For previous coverage of the Scopes Monkey Trial of the 21st Century, click here.
A guy in gray sweatpants, an olive green hoodie and hiking boots just walked in, stood next to me, and scratched his butt. Thoroughly. I can't you tell if he's for or against the strengths-and-weaknesses language in public school science standards.
But I can tell you the board tied seven to seven (member Rene Nuñez is MIA) on the matter, which means the strengths-and-weaknesses language is out. You can thank swing voter Rick Agosto for that, if you're not into S&W.
As a refresher course for those of you who don't read your SBOE documents before bed, the current science standards, in place since 1998, have this phrase, "The student is expected to analyze, review, and critique scientific explanations, including hypotheses and theories, as to their strengths and weaknesses using scientific evidence and information."
Some science educators, experts and intelligent design-phobics urged the board to throw that last part out because it acts as a "back door" to let creationism in the classroom. We all know the back door is completely inappropriate. Especially in the classroom.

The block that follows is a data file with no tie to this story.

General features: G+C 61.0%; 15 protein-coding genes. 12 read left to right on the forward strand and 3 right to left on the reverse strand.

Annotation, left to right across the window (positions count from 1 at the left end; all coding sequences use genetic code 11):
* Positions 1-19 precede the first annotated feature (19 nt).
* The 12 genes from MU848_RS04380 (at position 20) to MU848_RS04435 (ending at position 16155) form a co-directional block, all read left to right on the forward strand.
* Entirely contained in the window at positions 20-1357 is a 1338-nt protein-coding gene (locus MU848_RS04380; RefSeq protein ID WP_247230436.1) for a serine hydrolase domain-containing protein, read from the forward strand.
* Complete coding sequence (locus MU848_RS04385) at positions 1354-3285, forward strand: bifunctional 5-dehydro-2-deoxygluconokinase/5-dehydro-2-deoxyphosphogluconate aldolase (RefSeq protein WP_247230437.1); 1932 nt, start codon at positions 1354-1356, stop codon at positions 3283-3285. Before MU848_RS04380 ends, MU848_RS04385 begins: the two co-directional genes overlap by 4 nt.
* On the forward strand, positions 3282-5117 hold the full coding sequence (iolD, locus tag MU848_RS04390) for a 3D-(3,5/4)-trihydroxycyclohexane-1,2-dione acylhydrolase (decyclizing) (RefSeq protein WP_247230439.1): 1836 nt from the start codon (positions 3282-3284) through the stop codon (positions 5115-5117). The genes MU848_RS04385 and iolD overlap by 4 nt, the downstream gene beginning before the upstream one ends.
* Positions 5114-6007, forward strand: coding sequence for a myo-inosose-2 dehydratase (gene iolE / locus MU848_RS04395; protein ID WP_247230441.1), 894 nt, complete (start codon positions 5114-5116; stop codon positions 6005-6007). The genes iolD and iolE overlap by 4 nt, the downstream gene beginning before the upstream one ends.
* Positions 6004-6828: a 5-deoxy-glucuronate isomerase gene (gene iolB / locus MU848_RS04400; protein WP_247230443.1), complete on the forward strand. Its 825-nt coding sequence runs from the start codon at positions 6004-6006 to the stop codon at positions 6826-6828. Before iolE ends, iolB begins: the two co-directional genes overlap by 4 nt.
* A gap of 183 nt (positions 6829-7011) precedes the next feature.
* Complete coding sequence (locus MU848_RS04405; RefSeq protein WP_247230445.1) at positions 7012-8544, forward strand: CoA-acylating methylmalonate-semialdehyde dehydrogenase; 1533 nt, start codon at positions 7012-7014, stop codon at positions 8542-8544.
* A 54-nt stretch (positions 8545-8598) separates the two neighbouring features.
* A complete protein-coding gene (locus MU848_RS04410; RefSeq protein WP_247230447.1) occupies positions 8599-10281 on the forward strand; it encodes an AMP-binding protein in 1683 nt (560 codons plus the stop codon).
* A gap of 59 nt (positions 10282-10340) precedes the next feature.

Member Cynthia Dunbar, infamous for putting President Barak Obama and terrorists in the same boat (well, a lot of people are famous for that after last year, but she's the one on the Texas school board), brought up the initial amendment. When she lost, she tried tweaking the verbage.
Here's what she wanted for next best thing: "Students should analyze, evaluate and critique scientific explanations by using empirical evidence, logical reasoning and experimental and observational testing, by examining scientific evidence supportive and not supportive of those explanations."
"I am appealing to your logic and not your emotion," Dunbar said to her colleagues. "I know that can be hard."
"I think my logic is working just fine," smacked member Mavis Knight, a Dallas Democrat.
Dunbar lost again.
Keep the Houston Press Free... Since we started the Houston Press, it has been defined as the free, independent voice of Houston, and we would like to keep it that way. Offering our readers free access to incisive coverage of local news, food and culture. Producing stories on everything from political scandals to the hottest new bands, with gutsy reporting, stylish writing, and staffers who've won everything from the Society of Professional Journalists' Sigma Delta Chi feature-writing award to the Casey Medal for Meritorious Journalism. But with local journalism's existence under siege and advertising revenue setbacks having a larger impact, it is important now more than ever for us to rally support behind funding our local journalism. You can help by participating in our "I Support" membership program, allowing us to keep covering Houston with no paywalls.